In 2005, when I was Nordic HR Partner for IBM Global Services — approaching 8,000 people where 50 % was from outsourcing – we rolled out the global workforce management initiative. Based on the concept of supply chain management in retail it was applied to our services professionals globally as a major enabler for the adaptive enterprise. To succeed you needed data capture, new policies, new roles, regularly updated relevant skills assessment, new behavior from individuals and leaders and a general mindset across the organisation to … adapt.
The idea of workforce on demand is an on demand operational model, nobody is waiting, no utilization loss etc. It’s a good model when you are there but to get there can be (is) extremely painful. What to do with (existing) employees who does not want to be ondemand?
To succeed you also need a role based organisation and a clear capability assessment per individual as well as an internal trading machine + individual willingness to travel to other countries (if this is in scope). You also need to team seamlessly between operations, finance and operations and add new workforce management polices given what time frame is in scope – now, this month, this quarter or next quarter. How many do the business need of what, why and when (e.g. who will secure the benefits or the reorganization)? How do you convince one BU to let go of an important individual for one project to engage in another – even more important project – keeping track of headcount cost and individual aspiration and interest.
“Eight out of 10 respondents surveyed cited workforce capability as being either “important” or “very important” in the year ahead, indicating the demand for skills that is driving a trend toward greater use of hourly, contingent, and contract workers. This trend highlights the need to develop better processes, policies, and tools to source, evaluate, and reward talent that
exists outside of traditional corporate and organizational balance sheets.” – Deloitte 2015
Workforce on demand is not only about sourcing contingent workers from inside or outside, fill in on peaks via staff augmentation outsourcing for particular skills. You also need to pay them correctly for the role they have (temporarily), assess their performance, ensure they understand the culture of your company and also live your values (remember chapter 1, the naked organisation?).
The operation is called workforce management, the operational model is called workforce on demand, the future forecasting is called workforce planning and closing the gaps between what you have now and what you need sometime down the line is called workforce transformation, whereas the latter should be aligned with your business planning and when you set your learning budget. You’d be amazed how much learning is spent on gaining skills that the company really don’t need. As yourself? How much of your learning budget is allocated to build those skills you actually need?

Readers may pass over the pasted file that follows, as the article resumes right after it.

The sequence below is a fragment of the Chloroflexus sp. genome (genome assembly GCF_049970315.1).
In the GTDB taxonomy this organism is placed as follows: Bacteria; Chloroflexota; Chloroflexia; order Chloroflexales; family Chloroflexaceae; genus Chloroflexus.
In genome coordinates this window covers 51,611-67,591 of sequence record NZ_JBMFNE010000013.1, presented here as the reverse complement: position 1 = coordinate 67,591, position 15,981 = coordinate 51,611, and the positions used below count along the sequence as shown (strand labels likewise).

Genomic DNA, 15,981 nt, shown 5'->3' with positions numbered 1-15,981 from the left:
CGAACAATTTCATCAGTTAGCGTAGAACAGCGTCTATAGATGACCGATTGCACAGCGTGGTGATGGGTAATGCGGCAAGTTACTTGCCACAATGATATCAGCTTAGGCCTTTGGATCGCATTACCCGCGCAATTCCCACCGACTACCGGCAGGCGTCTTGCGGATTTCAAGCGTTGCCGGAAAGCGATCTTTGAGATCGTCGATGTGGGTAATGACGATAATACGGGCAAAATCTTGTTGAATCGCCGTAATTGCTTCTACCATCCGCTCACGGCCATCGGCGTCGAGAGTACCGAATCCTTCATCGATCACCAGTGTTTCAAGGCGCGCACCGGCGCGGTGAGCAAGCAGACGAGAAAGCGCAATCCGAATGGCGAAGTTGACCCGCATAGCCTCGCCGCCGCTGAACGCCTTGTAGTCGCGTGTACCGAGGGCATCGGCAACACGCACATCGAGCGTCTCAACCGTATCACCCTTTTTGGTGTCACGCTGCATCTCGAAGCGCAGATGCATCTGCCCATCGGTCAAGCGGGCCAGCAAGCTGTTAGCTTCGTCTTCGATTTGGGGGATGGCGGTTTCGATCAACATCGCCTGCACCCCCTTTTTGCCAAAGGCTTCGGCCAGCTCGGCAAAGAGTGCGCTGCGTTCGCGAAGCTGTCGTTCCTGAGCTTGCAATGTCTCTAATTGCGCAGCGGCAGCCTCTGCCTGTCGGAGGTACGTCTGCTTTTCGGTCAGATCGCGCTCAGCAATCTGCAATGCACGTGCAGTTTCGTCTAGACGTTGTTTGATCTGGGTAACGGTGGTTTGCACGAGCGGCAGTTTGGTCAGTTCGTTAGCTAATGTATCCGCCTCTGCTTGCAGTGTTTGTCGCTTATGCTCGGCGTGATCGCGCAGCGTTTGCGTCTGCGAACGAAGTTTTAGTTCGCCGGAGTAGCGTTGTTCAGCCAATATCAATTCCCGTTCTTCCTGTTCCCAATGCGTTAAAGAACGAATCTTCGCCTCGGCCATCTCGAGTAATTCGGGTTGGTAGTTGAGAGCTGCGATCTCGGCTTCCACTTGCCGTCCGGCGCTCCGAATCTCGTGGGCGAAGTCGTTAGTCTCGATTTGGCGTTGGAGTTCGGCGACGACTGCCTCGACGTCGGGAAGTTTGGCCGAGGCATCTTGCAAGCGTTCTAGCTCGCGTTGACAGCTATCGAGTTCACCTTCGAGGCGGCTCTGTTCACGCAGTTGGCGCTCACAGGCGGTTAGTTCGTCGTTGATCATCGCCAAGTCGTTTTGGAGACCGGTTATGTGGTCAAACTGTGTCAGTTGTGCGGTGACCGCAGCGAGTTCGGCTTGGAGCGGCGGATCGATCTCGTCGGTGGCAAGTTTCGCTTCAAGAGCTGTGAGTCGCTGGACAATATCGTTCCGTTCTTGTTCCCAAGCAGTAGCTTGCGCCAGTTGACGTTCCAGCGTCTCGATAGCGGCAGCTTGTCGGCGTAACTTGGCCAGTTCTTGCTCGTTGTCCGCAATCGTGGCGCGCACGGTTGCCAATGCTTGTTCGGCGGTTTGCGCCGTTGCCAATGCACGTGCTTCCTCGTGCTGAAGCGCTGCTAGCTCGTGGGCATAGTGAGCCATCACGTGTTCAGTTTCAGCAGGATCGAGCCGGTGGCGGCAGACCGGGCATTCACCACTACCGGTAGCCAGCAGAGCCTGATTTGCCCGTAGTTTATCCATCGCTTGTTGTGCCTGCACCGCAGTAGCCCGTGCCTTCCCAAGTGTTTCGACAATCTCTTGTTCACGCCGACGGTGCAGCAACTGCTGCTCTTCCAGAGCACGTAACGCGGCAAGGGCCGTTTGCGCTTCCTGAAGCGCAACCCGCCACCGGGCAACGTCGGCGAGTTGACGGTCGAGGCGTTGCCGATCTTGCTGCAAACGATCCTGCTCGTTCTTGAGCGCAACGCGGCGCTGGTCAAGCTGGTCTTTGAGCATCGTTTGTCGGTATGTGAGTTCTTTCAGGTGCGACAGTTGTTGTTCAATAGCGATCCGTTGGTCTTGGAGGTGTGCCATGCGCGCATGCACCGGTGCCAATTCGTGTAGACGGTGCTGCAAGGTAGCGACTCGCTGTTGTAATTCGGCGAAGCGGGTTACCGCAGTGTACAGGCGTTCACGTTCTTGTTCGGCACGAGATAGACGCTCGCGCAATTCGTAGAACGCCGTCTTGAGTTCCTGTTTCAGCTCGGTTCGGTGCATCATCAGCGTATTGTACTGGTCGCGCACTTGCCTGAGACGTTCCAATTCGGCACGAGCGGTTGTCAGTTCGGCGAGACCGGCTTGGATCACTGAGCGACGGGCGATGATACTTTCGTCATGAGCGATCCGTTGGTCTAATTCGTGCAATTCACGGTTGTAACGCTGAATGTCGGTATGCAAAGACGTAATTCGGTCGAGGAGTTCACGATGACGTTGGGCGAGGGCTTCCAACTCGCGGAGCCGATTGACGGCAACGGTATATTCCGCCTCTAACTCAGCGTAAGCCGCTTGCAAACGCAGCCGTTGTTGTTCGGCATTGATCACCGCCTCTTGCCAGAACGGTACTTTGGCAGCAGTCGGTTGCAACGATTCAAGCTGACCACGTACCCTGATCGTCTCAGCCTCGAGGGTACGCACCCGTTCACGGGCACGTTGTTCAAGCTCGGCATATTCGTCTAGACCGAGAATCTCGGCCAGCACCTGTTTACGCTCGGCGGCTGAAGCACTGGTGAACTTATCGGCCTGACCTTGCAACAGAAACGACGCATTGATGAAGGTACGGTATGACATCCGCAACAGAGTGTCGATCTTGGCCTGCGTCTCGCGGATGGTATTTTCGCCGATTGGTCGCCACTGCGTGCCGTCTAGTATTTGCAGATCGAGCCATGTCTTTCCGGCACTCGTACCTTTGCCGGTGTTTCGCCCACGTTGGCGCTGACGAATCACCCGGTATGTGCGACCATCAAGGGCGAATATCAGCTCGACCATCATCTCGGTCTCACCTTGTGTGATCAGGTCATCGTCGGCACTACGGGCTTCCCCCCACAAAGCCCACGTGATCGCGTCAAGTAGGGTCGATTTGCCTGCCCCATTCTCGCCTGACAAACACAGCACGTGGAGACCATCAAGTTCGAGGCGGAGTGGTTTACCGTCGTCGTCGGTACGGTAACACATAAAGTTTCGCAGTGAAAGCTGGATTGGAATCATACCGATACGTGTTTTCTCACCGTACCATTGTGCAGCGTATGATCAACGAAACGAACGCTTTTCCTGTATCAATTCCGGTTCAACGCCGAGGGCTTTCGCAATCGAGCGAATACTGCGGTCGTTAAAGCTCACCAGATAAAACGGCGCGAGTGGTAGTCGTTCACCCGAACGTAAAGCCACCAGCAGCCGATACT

“The on-demand workforce brings many challenges to organizations as they look at ways to integrate each workforce segment, such as hourly, salary, contingent, contractor, and vendor staff, into a complex ecosystem.” – Deloitte 2015
If you are a smaller flatter organisation like a retail chain you need to delegate much authority to the front line / show manager. You need an interface between business and HR who has opinions and understand both business and HR and can articulate what needs to be done. Workforce management is an ongoing activity, not a project, and will a be a key skill you cannot outsource. It links to scorecard with new variables of individual skills and aptitude. HR itself needs to be on demand and step out of the comfortable annual employee life cycle and facilitate teams that are dysfunctional, mitigate conflicts that will arise with new priorities.
Said that:it’s not enough to have a workforce management tool. You need to keep track of what people are doing, capture time, when and summarize what to pay them. It’s not that easy. However, it will represent a core skill of the future. You need to consider your payroll solution in parallel with you workforce on demand initiative. You need to assign someone that owns the HR scorecard and ensure you deliver the related KPIs on rolling basis. You also need to optimize / automate the process of Employee Data Management, simply because there will be not time for more manual work.
Remember — this is when it get’s very fun to be in HR! This is very HR – my view- will be able to demonstrate most business value —it’s action and fire and it’s for real … however you need to combine skills from business domain skills, HR analytic, verbal communication and understand the rule of engagement.
Some skills are so important that you can’t afford to not have them fully utilized. These people you should outsource. Data scientists are such people. Right now, everybody wants them, nobody really need them full time but everybody would benefit from working with them . However, the figures does not add up. These data scientists does not exist in pure numbers Europe. Maybe in Russia but primarily in the US and in India. Don’t look in vain. Just a tip. You can also read McKinseys report on Big Data 2013.
Zalaris will do the transactional HR for you, as you will have your plate full to become a hero with workforce on demand. We can also build the forms with embedded rules to automate the entire employee life cycle. No data redundancy. In real time.
I recommend to read the full and good report from Deloitte at
Please comment or reach out for a 1:1 to discuss workforce on demand vs paryoll.
Sven Hultin – Business Development Director at Zalaris, Sweden